WASHINGTON — With fresh requirements and a new unit focused on maintenance and maneuvering in space, the US Space Force is taking steps to capitalize on a growing commercial market for in-orbit logistics, according to the head of the service’s mobility company.
Brig. Gen. Stephen Purdy, commander of Space Systems Command’s Secure Space Access Directorate, said the prospect of refueling, debris clearance and even repairing and building satellites in space has long been an interest for the service, but never a mission.
That could change, he said at an industry conference Oct. 20 in Los Angeles.
“Elements of it were actually part of Space Force doctrine from the beginning, but we didn’t have any operational entities that do that, no acquisition programs. We didn’t have the opportunity to do that,” Purdy said at the Armed Forces Communications and Electronics Association’s Space Industry Day conference. “So our organization is seriously addressing this.”
One indication of the service’s growing interest is its investment. In June, the Space Force’s technology arm, SpaceWERX, selected 125 teams for the first phase of its Orbital Prime program, which aims to mature technologies for space maintenance and debris removal. Each team received $250,000 to create early drafts of their proposals and service plans to select a subset of these companies for this year’s second round, with prizes of up to $1.5 million each.
The Space Force is also making organizational changes and increasing its engagement with the space industry in this area. In August the service created a new deputy operations manager for maintenance and maneuvering duties to oversee the effort and appointed Colonel Meredith Berg to head the one-person office. Space Systems Command hosted its first two-day industry event in September, focused on space access, maneuver and logistics to learn more about the capabilities companies are developing.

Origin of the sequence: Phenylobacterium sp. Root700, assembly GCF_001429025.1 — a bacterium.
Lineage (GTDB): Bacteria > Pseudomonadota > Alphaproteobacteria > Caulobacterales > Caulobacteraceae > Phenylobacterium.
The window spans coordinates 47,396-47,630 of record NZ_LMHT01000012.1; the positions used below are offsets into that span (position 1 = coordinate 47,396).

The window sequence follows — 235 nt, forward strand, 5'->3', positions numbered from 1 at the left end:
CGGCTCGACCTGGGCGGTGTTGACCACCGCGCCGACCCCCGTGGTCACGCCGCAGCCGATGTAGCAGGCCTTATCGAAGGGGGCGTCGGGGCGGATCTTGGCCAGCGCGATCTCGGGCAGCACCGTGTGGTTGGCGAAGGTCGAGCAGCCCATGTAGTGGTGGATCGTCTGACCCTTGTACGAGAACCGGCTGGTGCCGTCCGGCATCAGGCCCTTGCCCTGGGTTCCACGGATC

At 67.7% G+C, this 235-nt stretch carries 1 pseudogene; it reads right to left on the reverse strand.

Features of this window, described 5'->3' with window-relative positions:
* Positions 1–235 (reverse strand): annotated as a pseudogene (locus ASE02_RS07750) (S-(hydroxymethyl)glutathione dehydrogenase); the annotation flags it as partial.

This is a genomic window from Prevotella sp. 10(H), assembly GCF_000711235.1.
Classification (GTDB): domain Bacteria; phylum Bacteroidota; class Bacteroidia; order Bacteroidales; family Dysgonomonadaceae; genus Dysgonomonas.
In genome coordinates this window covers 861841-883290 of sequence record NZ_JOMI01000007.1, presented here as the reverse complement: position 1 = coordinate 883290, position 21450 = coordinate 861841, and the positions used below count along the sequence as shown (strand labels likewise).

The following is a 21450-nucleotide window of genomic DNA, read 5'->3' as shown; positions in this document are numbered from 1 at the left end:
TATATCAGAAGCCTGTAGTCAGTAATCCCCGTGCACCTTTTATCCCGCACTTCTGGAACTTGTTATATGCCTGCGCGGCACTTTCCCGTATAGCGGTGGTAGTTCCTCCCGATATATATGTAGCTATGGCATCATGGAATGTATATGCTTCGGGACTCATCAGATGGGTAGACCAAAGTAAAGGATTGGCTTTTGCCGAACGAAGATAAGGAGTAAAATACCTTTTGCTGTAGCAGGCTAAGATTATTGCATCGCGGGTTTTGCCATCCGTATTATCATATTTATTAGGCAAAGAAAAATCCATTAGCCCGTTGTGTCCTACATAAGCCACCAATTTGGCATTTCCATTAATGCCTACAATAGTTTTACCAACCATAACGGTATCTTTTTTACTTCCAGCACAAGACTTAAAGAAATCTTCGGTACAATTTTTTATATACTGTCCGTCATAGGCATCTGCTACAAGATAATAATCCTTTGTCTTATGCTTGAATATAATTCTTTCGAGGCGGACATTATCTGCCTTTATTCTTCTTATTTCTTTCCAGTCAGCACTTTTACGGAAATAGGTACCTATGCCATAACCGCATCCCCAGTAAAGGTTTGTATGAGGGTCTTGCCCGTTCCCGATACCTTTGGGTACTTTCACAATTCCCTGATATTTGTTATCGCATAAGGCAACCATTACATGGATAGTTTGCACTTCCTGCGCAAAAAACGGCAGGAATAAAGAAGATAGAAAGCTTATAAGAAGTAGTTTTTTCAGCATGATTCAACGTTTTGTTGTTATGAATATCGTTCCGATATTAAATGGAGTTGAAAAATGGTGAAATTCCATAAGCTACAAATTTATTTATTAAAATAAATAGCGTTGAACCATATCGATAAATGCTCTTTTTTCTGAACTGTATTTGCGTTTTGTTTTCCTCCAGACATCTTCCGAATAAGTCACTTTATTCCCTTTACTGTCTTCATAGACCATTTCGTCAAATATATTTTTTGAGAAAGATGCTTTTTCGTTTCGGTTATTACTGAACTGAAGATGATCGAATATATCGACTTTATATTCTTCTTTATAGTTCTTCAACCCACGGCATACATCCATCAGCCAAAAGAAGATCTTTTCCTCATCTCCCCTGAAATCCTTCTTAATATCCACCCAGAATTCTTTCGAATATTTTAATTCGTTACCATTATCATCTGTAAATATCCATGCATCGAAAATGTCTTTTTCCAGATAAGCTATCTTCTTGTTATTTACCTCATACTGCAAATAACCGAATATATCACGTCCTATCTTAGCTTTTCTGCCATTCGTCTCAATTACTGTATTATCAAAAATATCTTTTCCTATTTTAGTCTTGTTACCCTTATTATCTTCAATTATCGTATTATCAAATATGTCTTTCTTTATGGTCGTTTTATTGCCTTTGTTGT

The US Space Command has created initial mission area requirements that have been approved by the Space Force, giving Purdy and his team a better starting point as they begin exploring technology options.
Brig. Gen. Dennis Bythewood, deputy commander of SPACECOM’s Joint Task Force-Space Defense, said Oct. 19 during the AFCEA conference that the ability to service satellites will have a significant impact on space operations.
“This is a growth area for us,” he said. “That’s a drive you’ll see coming from us in our industry engagements.”
“Roombas” in space
On-Orbit Service, Assembly and Manufacturing for Spacecraft, or OSAM, is recognized as an emerging commercial and government space technology. A 2021 report from Aerospace Corp., a space-focused, government-funded research and development center, estimates that commercial refueling systems will be demonstrated by 2026 and assembled and repaired in space before the end of the decade.
“Due to shrinking technology and falling prices, in-orbit maintenance, assembly and manufacturing (OSAM) is an area of emerging technology and growth in the space space,” the report said. “More distantly, in-space maintenance and manufacturing will likely drive demand for in-space material extraction and refining to support the maintenance and construction of space systems.”
Purdy described OSAM as the equivalent of “space roombas” for clearing orbital debris or towing a decommissioned spacecraft and AAA for satellite refueling and repairs.
“We’re closer to a lot of these things than you might think,” Purdy said.
Along with the SpaceWERX Orbital Prime initiative, the Air Force Research Laboratory, the Defense Innovation Unit and the Defense Advanced Research Projects Agency are exploring these technologies and considering how DoD could use them.
While capability development is part of this work, the service wants to leverage commercial technology, Space Force director of requirements Col. Todd Benson said during the AFCEA conference.
Industry activity in the OSAM market comes from large and small companies. Northrop Grumman, the fourth largest defense company in the world according to a 2022 Defense News analysis, has demonstrated the ability to dock or attach its Mission Extension Vehicle to an orbiting satellite. Orbit Fab, a smaller Colorado-based company, is developing an in-space fueling capability that will involve satellite shuttles and fueling depots.
“The desire is to get as much commercial use as possible,” Benson said.